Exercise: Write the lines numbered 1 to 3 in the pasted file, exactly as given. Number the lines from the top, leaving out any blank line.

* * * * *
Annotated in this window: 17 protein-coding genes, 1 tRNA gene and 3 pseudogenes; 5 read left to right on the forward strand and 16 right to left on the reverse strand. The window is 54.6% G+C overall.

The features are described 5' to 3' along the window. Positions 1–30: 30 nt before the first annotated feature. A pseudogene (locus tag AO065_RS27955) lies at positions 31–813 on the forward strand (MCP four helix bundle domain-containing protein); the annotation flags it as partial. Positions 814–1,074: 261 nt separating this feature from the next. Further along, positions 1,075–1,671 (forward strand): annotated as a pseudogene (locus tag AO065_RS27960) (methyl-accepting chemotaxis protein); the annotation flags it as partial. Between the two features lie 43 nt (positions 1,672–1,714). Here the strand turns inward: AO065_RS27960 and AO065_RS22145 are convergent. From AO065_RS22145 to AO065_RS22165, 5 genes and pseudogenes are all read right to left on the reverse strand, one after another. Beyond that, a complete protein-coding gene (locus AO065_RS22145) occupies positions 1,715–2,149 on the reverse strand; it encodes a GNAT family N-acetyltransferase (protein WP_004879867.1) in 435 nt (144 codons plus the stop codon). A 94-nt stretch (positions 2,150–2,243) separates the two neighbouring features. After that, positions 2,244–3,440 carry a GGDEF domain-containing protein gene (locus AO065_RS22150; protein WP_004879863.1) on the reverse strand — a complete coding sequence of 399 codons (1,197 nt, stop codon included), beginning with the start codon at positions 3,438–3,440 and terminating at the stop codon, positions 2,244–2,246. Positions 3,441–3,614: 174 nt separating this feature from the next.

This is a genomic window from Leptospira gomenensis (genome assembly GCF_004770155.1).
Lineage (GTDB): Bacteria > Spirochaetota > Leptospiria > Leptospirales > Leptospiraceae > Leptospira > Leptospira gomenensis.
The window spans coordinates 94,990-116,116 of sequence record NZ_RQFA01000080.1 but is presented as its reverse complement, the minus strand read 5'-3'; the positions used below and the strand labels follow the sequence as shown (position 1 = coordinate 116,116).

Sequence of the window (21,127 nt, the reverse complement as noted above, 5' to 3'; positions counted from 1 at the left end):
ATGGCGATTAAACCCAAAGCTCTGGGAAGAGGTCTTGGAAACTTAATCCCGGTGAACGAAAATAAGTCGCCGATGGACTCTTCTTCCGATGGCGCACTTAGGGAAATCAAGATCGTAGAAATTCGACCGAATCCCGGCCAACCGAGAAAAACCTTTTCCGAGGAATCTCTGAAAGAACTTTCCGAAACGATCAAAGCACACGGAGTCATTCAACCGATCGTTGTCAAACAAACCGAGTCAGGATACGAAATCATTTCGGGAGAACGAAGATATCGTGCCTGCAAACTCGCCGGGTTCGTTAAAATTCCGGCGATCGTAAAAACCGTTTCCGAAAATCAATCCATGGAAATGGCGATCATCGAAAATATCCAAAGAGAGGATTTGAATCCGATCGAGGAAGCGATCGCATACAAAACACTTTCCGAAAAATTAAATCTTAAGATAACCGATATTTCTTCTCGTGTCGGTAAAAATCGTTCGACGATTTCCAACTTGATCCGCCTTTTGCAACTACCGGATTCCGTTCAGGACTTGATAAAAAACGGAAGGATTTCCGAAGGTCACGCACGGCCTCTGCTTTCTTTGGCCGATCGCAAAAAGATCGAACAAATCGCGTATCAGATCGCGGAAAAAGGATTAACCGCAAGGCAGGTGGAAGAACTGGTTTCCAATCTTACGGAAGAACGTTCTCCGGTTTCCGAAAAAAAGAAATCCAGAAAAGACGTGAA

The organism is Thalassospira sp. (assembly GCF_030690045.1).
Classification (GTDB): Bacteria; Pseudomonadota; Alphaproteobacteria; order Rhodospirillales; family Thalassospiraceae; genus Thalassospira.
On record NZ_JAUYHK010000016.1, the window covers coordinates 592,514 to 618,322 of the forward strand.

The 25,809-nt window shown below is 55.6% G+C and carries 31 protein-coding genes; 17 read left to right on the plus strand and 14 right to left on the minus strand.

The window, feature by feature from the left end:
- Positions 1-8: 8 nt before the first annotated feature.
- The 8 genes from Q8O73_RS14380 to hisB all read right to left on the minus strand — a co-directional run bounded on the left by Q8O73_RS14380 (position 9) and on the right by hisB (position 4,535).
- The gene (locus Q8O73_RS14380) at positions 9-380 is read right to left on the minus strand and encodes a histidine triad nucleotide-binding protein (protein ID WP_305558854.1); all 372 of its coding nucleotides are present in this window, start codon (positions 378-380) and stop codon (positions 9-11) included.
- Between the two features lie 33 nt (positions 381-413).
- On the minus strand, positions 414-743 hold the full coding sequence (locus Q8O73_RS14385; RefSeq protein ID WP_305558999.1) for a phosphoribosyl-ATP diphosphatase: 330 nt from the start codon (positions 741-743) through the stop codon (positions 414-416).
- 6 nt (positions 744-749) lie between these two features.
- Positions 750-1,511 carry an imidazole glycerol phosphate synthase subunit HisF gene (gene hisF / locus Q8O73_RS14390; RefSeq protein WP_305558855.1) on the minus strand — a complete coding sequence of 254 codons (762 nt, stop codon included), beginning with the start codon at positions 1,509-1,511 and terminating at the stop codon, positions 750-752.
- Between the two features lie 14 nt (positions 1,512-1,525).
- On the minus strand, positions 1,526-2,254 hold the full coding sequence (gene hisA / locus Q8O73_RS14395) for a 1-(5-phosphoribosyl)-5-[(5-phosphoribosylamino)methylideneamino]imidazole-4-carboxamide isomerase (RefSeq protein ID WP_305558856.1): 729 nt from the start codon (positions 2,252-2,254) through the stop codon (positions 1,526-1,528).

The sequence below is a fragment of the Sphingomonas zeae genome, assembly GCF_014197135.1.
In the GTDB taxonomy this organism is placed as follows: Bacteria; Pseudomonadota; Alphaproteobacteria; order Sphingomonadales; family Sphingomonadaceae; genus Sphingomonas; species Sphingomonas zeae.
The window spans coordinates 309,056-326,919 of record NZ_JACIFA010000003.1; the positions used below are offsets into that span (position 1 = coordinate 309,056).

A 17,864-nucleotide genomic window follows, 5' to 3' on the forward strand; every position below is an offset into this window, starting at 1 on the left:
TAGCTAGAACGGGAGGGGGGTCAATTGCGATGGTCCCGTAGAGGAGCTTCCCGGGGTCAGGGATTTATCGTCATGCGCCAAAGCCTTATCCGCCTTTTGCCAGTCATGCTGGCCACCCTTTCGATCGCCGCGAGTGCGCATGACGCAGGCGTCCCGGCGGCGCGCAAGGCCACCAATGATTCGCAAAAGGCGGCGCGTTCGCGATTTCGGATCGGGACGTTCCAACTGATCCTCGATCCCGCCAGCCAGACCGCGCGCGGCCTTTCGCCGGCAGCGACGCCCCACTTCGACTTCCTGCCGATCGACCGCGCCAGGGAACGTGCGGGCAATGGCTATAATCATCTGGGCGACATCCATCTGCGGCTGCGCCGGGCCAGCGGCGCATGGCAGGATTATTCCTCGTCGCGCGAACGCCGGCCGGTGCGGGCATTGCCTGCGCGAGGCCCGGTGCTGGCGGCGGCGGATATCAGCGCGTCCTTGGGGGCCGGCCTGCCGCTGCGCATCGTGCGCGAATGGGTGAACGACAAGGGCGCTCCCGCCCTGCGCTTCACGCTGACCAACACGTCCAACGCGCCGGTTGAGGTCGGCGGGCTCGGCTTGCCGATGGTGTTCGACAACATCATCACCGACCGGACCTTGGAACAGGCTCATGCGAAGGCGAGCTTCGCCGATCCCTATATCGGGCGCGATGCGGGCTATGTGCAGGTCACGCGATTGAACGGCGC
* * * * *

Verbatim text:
Annotated in this window: 17 protein-coding genes, 1 tRNA gene and 3 pseudogenes; 5 read left to right on the forward strand and 16 right to left on the reverse strand. The window is 54.6% G+C overall.

The features are described 5' to 3' along the window. Positions 1–30: 30 nt before the first annotated feature. A pseudogene (locus tag AO065_RS27955) lies at positions 31–813 on the forward strand (MCP four helix bundle domain-containing protein); the annotation flags it as partial. Positions 814–1,074: 261 nt separating this feature from the next. Further along, positions 1,075–1,671 (forward strand): annotated as a pseudogene (locus tag AO065_RS27960) (methyl-accepting chemotaxis protein); the annotation flags it as partial. Between the two features lie 43 nt (positions 1,672–1,714). Here the strand turns inward: AO065_RS27960 and AO065_RS22145 are convergent. From AO065_RS22145 to AO065_RS22165, 5 genes and pseudogenes are all read right to left on the reverse strand, one after another. Beyond that, a complete protein-coding gene (locus AO065_RS22145) occupies positions 1,715–2,149 on the reverse strand; it encodes a GNAT family N-acetyltransferase (protein WP_004879867.1) in 435 nt (144 codons plus the stop codon). A 94-nt stretch (positions 2,150–2,243) separates the two neighbouring features. After that, positions 2,244–3,440 carry a GGDEF domain-containing protein gene (locus AO065_RS22150; protein WP_004879863.1) on the reverse strand — a complete coding sequence of 399 codons (1,197 nt, stop codon included), beginning with the start codon at positions 3,438–3,440 and terminating at the stop codon, positions 2,244–2,246. Positions 3,441–3,614: 174 nt separating this feature from the next.

This is a genomic window from Leptospira gomenensis (genome assembly GCF_004770155.1).